U.S. sanctions against Russia over the March poisoning in Britain of a former Russian agent and his daughter go into effect on August 27.
The new penalties were announced earlier this month after the United States said it determined that the Russian government used a nerve agent in an attempt to "assassinate" Sergei and Yulia Skripal, according to Radio Liberty.
The Skripals were found unconscious on March 4 on a bench in the southern English town of Salisbury. They were seriously ill but later made a full recovery after spending several weeks in a hospital.
British officials said the two were poisoned with Novichok, a military-grade chemical weapon that was developed in the Soviet Union, and blamed Russian President Vladimir Putin's government for the attack. Russia rejects the accusation.
The U.S. State Department says the new measures against Russia will terminate assistance to Russia except for urgent humanitarian issues, end some arms sales and financing, restrict access to U.S. credit or other financial assistance, and prohibit the export to Russia of restricted goods or technology.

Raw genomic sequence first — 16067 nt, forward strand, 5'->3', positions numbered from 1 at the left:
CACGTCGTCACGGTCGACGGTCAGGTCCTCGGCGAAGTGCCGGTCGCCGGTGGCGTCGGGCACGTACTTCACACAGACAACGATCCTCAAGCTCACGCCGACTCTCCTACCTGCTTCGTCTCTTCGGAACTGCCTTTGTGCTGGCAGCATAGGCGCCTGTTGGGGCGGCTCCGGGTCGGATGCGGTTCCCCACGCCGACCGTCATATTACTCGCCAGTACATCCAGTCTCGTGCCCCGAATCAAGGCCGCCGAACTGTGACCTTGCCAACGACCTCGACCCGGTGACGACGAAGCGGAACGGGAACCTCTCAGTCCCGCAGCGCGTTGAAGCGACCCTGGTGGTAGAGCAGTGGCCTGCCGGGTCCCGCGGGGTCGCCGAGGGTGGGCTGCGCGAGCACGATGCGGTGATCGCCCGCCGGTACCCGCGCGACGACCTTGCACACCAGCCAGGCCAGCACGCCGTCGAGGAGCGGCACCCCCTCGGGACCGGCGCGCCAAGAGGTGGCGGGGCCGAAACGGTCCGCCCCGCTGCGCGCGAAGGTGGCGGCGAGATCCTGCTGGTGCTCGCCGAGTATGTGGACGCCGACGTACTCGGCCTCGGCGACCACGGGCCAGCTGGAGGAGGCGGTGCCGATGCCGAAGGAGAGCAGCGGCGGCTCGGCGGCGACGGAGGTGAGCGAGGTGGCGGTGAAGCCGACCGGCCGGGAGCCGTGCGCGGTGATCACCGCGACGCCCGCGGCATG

A second batch of sanctions related to the poisoning case is to be imposed after 90 days if Russia does not allow inspectors from the Organization for the Prohibition of Chemical Weapons to confirm that it no longer has chemical weapons.
Russia has rejected the demands, with the Foreign Ministry saying the sanctions will create more tension between the two countries.
Sergei Skripal, a former colonel in Russia's military intelligence agency, was convicted of treason in 2006 by a Russian court that found him guilty of spying for Britain.
Russia released him from prison in 2010, sending him to the West in a spy swap.
Relations between Moscow and the West have deteriorated to a post-Cold War low over issues including Russia's seizure of Crimea in 2014, its role in wars in Syria and eastern Ukraine, and its alleged election meddling in the United States and Europe.